Setting environment vars for Codeigniter commandline

If you are not using environments for your CodeIgniter development, you're really missing out on a simple but effective tool. No need to change config settings to work locally, then try to remember to set them back before pushing out to your testing and live servers. (If you haven't used this before, catch up with it here )

Codeigniter uses a simple but generally effective trick for determining environments - your web server. Simply set your environment variable on each machine, and it will detect this and load the correct set of config files. It does this in the main CodeIgniter.php file:


if (file_exists(APPPATH.'config/'.ENVIRONMENT.'/constants.php'))
{
	require(APPPATH.'config/'.ENVIRONMENT.'/constants.php');
}
else
{
	require(APPPATH.'config/constants.php');
}

But...what about when you aren't using your web server? How do you load the environment from your command line when you wish to do cron jobs or similar?

The answer is quite easy, but let's take this opportunity to learn a little more about the code that runs the command line functionality, deep in our URI.php code class.

The URI class works hand in hand with the Router class to determine how to turn your url request into a controller method call. The _fetch_uri_string() function decides what type of request is being made, and (in our case) seeing that it is from the cli, calls this simple function:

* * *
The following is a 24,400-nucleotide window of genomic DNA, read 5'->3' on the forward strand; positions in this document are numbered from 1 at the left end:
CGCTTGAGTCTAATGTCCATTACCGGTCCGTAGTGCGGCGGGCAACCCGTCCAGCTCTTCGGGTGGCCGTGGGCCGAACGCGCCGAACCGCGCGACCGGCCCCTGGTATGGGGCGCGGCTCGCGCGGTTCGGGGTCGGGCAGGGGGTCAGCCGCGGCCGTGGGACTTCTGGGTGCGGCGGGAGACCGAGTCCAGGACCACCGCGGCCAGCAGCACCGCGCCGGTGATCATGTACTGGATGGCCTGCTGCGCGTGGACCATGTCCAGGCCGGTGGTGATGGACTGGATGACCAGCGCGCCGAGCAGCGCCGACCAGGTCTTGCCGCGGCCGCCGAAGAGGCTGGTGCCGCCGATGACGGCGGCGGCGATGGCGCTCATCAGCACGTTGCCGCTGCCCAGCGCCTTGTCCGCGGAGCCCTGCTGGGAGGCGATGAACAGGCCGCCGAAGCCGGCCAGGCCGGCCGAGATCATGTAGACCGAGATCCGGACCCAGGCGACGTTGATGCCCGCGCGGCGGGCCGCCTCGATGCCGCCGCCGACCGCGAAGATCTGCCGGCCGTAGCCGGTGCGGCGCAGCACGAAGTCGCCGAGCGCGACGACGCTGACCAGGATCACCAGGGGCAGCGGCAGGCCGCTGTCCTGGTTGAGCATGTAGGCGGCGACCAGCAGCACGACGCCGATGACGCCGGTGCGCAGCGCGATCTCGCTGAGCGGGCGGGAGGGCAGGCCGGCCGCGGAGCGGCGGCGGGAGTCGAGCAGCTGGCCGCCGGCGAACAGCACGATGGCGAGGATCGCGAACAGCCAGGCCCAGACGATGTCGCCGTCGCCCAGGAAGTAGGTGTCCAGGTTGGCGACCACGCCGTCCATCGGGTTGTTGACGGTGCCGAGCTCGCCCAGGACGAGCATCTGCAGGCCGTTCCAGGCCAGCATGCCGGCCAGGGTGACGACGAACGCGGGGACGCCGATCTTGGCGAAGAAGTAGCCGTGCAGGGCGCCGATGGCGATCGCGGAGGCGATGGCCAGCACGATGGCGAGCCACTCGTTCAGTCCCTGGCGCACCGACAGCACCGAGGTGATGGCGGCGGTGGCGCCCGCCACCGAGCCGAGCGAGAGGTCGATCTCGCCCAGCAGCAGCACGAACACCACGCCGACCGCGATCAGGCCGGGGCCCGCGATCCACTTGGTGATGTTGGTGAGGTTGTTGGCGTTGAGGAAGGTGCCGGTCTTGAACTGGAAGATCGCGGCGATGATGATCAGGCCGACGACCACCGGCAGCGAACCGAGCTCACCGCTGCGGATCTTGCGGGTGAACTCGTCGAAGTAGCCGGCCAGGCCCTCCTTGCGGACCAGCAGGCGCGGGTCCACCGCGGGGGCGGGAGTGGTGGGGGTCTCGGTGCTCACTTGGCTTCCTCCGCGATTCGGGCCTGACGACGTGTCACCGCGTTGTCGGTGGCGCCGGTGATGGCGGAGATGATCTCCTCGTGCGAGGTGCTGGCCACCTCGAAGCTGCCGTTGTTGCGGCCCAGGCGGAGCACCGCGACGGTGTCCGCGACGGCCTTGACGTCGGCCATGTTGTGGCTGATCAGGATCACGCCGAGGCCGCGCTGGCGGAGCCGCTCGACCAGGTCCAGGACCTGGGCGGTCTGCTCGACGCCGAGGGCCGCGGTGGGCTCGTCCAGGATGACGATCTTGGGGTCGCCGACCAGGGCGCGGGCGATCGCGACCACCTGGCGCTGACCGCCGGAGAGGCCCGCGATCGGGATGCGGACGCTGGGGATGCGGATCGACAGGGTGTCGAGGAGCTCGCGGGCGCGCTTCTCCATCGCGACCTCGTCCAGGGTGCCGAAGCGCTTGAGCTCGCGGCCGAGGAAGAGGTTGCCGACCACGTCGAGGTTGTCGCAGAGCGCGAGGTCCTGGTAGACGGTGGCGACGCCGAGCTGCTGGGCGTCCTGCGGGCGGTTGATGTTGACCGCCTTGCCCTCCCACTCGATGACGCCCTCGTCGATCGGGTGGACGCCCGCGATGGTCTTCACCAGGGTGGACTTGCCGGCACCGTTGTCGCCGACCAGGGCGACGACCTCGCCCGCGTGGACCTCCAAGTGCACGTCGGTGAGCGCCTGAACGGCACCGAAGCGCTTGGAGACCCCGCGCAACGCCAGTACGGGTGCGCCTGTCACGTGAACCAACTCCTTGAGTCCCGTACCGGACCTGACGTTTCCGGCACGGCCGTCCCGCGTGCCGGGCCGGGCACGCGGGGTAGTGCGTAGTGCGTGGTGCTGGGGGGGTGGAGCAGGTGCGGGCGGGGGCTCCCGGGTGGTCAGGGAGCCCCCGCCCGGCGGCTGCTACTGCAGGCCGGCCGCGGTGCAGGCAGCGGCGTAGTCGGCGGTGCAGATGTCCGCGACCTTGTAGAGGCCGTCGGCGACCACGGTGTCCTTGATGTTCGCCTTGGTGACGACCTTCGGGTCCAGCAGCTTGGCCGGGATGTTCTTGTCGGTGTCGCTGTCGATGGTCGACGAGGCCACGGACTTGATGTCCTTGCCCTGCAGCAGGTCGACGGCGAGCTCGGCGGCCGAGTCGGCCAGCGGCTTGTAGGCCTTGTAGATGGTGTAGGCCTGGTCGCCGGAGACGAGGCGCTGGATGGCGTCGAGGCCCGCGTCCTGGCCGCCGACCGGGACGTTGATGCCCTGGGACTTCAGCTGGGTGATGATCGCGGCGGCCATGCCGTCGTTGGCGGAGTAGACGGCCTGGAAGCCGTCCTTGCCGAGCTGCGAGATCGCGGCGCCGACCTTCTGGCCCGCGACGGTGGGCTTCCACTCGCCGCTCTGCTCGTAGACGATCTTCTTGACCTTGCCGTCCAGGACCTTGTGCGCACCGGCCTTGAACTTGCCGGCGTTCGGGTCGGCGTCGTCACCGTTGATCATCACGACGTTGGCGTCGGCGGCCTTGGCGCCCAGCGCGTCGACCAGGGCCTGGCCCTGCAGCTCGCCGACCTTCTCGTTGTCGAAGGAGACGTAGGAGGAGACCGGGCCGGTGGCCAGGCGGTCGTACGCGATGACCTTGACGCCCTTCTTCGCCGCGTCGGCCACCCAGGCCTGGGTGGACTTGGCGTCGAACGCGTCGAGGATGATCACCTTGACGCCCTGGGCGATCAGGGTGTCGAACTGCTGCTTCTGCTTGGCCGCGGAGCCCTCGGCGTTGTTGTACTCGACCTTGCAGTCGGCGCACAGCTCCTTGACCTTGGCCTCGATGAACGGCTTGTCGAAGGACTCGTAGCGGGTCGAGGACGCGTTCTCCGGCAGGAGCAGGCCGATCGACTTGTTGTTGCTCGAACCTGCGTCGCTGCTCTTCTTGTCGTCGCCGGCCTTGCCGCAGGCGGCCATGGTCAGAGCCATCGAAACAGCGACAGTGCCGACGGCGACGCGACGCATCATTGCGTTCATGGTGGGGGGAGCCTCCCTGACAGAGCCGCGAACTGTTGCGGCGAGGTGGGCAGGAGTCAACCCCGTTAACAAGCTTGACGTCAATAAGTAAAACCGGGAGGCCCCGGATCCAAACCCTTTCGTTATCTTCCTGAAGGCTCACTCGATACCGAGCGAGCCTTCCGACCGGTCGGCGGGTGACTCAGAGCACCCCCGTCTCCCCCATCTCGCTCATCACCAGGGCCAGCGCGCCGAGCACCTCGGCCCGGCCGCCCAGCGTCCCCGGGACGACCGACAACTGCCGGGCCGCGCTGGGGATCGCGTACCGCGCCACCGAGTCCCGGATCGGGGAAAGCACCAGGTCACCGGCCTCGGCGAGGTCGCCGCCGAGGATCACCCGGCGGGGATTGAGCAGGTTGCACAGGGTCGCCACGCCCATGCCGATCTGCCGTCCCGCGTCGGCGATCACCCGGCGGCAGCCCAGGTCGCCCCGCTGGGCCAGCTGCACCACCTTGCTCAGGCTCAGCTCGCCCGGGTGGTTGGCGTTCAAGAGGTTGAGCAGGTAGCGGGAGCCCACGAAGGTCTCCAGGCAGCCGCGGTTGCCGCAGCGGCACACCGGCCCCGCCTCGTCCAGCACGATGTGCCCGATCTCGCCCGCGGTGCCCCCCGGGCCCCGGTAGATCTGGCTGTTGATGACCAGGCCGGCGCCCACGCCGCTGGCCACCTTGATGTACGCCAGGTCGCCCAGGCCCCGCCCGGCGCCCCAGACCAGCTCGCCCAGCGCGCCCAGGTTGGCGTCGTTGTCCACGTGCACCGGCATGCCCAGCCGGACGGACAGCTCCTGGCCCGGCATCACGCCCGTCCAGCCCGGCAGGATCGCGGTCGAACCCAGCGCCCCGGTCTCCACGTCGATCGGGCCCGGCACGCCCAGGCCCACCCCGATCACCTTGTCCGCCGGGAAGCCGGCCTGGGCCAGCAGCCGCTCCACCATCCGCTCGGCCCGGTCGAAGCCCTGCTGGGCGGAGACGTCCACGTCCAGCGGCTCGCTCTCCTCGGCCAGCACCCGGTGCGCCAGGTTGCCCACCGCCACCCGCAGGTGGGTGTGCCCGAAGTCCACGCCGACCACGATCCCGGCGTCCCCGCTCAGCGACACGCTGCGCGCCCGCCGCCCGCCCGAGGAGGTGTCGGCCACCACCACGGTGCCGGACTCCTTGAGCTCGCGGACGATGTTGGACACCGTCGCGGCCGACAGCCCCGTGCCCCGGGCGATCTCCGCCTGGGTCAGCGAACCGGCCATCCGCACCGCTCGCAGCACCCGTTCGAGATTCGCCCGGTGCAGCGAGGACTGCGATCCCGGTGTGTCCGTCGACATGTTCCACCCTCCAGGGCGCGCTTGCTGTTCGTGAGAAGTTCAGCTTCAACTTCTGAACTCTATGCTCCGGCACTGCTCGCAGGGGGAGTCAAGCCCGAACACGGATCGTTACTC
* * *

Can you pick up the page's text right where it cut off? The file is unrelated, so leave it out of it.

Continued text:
protected function _parse_argv()
{
	$args = array_slice($_SERVER['argv'], 1);
	return $args ? implode('/', $args) : '';
}

to remove the "php" from the command and piece the rest of it back together before handing it off to _set_uri_string() and back to the router. So what we would like to do is add one more argument that tells our app what environment to set.

However, looking at the above code, you see that we have a problem. The "php" command must go first, where it is removed, but then all the other arguments are imploded together. So we're going to need to intercept the arguments and grab our environment. What's more, we're going to need to do it before we call the Codeigniter.php file, because that's when we decide which set of config files to use (look back up at the top if you don't remember this), and even earlier than that for error reporting - our main index.php file, as high up as we can go.

So let's do some very basic php coding to capture the request and manipulate it as we like:


/*
Our goal is to send:
    php index.php cron daily_tasks important_job 123 --env production

and have it run http://mysite.com/cron/daily_tasks/important_job/123 
using the production environment

*/

// it's in two places - let's be smart	
define('DEFAULT_ENV', 'development');

// detects if it is a command line request
if ((php_sapi_name() == 'cli') or defined('STDIN'))
{
	$environment = DEFAULT_ENV;
	if (isset($argv)) 
	{
		// grab the --env argument, and the one that comes next

		$key = (array_search('--env', $argv));
		$environment = $argv[$key +1];

		// get rid of them so they don't get passed in to our method as parameter values

		unset($argv[$key], $argv[$key +1]);
	}  
  	define('ENVIRONMENT', $environment);
} 

if (!defined('ENVIRONMENT')) define('ENVIRONMENT', isset($_SERVER['CI_ENV']) ? $_SERVER['CI_ENV'] : DEFAULT_ENV);

Now we can set all our cron jobs with the additional parameter to tell it which configuration to use!

A Note: getopt() was a cleaner option than my $argv code, but it has only been available on Windows since 5.3, and even with 5.4 I found it to be unreliable. The code above won't win any beauty contests, but it will work just about anywhere.

Hope that helped!

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